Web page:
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Ono, Lotte top Seibu

by Jim Allen (May 18, 2009)

It was like old times for Shingo Ono.

Nine years after earning the nickname "Sunday Shingo" with 11 straight Sunday wins, the Chiba Lotte Marines right-hander took advantage of a stiff wind in an 8-5 victory over the Saitama Seibu Lions at Chiba Marine Stadium.

"I recall pitching on windier days, but when it gets above 10 meters [per second], that's something," said Ono (2-3), who allowed two runs in 5-1/3 innings for his first Sunday win since Aug. 5, 2007.

"It's been that long? But you know, I had never beaten the Lions on Sunday. Someone told me that yesterday."

The Marines roll into interleague on a pair of solid victories over the Japan Series champs after getting bashed 18-0 on Friday.

"I think we're playing well no...and we'll have a good team going into interleague," Marines manager Bobby Valentine said.

"We had good at-bats, patient at-bats and Ono gave us everything he had."

While the 34-year-old hurler is accustomed to his home park in wind tunnel mode, Lions starter Masamitsu Hirano (0-1) loaded the bases with no outs in the first inning on two walks and a hit batsman.

Marines cleanup hitter Tadahito Iguchi singled home the game's first run.

Shoitsu Omatsu and Tomoya Satozaki followed with back-to-back sacrifice flies to give the hosts an early 3-0 lead.

The Marines tacked on two more in the fifth on a leadoff walk by Iguchi, an Omatsu double, and Satozaki's two-run double. Satozaki went 2-for-2 with two doubles, four RBIs and a pair of runs scored.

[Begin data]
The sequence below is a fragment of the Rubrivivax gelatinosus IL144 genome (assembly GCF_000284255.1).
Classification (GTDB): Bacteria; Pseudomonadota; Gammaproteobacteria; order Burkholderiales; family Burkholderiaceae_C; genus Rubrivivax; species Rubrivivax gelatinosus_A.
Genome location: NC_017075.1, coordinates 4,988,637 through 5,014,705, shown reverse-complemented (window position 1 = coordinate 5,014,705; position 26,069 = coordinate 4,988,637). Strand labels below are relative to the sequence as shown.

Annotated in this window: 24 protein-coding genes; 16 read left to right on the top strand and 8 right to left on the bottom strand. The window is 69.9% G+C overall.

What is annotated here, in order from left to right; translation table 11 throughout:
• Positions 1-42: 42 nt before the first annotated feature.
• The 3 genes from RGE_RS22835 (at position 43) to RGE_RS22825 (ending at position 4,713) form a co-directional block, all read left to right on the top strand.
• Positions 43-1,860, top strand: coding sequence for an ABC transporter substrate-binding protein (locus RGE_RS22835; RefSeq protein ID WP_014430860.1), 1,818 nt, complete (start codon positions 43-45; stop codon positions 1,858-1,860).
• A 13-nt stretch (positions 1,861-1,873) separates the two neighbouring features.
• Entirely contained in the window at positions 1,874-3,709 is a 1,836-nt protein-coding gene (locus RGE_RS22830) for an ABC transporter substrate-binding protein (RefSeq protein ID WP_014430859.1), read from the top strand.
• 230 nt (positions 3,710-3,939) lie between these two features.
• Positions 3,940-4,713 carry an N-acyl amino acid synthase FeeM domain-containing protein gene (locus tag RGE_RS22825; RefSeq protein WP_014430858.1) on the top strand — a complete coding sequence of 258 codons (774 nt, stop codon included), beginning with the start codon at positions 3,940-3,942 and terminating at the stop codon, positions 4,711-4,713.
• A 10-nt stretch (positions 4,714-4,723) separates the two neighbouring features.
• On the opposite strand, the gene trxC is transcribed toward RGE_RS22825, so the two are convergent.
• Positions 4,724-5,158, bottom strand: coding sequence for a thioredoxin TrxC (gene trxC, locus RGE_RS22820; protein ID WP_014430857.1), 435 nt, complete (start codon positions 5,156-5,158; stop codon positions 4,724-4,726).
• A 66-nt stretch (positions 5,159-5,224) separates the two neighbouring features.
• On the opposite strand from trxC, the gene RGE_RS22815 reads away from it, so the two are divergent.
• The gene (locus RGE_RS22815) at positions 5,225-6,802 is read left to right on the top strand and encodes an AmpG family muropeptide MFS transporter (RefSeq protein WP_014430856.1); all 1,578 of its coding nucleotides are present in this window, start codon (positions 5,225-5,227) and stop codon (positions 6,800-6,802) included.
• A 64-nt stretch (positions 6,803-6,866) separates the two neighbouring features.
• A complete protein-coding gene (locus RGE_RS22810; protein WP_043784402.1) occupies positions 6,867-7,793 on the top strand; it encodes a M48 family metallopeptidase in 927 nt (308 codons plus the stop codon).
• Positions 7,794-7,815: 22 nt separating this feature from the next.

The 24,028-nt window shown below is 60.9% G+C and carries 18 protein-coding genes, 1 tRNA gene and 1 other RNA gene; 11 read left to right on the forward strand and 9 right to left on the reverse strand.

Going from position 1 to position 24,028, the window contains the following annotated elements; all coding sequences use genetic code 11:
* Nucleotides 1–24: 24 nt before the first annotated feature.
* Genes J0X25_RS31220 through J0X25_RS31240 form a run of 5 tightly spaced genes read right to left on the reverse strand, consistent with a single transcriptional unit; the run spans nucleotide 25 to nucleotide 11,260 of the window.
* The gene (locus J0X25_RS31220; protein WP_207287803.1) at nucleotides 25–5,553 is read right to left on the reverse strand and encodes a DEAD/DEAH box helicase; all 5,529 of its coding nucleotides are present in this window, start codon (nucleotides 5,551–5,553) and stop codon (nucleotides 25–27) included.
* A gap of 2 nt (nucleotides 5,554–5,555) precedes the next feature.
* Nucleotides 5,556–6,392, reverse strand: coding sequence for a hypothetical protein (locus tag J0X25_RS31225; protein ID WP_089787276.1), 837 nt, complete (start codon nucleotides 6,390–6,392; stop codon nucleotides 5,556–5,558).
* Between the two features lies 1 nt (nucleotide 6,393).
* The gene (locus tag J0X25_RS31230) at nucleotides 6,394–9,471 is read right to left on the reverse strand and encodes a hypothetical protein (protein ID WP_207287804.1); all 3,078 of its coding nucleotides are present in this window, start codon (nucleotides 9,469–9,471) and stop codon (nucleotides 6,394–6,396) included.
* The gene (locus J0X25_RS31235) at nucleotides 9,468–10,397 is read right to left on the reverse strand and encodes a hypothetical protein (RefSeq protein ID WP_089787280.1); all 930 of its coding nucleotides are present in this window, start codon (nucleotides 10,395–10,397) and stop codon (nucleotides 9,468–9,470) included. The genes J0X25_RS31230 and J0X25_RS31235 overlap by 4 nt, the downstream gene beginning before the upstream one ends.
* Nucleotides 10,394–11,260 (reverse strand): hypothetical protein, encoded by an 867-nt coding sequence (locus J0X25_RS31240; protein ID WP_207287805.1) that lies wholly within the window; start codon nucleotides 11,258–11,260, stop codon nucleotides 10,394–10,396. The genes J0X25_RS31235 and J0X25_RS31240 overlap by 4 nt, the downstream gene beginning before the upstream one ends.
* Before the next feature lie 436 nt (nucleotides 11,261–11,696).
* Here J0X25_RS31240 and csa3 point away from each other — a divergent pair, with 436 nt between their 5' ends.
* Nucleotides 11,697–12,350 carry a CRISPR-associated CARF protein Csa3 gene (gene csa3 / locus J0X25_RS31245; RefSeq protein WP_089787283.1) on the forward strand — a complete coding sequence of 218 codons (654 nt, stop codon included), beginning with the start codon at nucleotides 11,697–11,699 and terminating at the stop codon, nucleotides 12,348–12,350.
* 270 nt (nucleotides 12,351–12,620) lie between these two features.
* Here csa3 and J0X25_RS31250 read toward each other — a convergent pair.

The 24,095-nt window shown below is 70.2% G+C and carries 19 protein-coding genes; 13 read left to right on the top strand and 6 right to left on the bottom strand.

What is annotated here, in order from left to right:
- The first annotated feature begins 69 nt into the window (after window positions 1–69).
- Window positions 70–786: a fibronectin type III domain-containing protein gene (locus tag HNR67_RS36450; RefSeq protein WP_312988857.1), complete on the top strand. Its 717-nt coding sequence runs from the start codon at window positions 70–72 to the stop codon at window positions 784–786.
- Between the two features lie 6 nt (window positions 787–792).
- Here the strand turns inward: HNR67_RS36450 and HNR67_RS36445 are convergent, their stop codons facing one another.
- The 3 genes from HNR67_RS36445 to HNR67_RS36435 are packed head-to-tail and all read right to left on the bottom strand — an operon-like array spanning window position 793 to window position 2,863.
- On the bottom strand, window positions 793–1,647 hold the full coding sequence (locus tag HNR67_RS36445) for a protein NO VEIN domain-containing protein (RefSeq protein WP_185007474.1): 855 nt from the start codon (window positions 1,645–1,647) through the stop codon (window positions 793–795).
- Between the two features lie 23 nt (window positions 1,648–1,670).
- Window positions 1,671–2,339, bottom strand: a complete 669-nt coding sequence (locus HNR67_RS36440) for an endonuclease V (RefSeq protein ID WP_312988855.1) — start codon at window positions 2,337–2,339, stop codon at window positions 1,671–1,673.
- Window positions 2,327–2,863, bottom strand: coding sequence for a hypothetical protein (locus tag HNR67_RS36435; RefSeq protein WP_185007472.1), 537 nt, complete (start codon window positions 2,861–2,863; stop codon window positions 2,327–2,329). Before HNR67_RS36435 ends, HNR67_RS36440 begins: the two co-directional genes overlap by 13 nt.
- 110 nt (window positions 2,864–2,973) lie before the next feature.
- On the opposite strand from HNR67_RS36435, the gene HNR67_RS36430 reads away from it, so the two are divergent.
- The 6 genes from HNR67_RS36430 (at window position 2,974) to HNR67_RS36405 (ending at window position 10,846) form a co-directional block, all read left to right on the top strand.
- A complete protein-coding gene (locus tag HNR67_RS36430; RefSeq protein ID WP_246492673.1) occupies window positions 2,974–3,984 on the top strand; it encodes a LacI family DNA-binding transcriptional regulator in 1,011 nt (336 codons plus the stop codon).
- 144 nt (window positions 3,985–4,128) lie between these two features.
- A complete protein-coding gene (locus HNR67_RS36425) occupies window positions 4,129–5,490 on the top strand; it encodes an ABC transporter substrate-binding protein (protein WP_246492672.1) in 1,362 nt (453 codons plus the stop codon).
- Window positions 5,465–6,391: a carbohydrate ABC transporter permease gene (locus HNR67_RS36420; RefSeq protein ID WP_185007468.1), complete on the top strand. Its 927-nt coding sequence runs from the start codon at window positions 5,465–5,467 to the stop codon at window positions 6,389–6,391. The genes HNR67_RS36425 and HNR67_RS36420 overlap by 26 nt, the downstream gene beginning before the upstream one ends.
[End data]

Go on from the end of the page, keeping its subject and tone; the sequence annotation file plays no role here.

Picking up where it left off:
Hirano, the Lions' first-round pick from 2007, allowed five runs in two-plus innings. Rookie right-hander Ryoma Nogami delayed the Marines for four innings, while conceding just a run, but veteran lefty Yoshihiro Doi gave away two in the seventh.

The Lions, who could only manage a wind-assisted double through the first four innings against Ono, finally got to the right-hander in the fifth.

Tatsuyuki Uemoto loaded the bases with a one-out single and helped keep the inning alive with a good slide at second that helped prevent a double play. A run scored on the play when Hiram Bocachica beat the throw to first, and Yasuyuki Kataoka's single brought in a second score.

Ono's only walk of the afternoon loaded the bases for international star Hiroyuki Nakajima, but third baseman Toshiaki Imae retired the slugger with a diving stop and a good throw to end the threat.

Imae added salt to the Lions' wounds by getting down a suicide squeeze in the bottom of the inning.

"I threw some pitches where I shouldn't have, but the guys covered for me," Ono said. "The team won this game."

Ono, who struck out four, while allowing six hits, said his pitches were solid in the bullpen before the game but knowing it's windy is a plus.

"I've pitched in these conditions so many times over the years," he said. "I know I can get it done if I stick to my game. If you're a young guy, then it can be a challenge.

"I don't have to force my running fastball because the wind will do some nasty things with it. Still, I need to be more conscious of not making some pitches."

The Lions closed to within three runs in the top of the eighth against right-hander Yoshihiro Ito.

A two-out single and a double brought Kenta Matsusaka to the plate, and the reserve outfielder tagged a first-pitch slider for a three-run homer, but that was all for the Lions.


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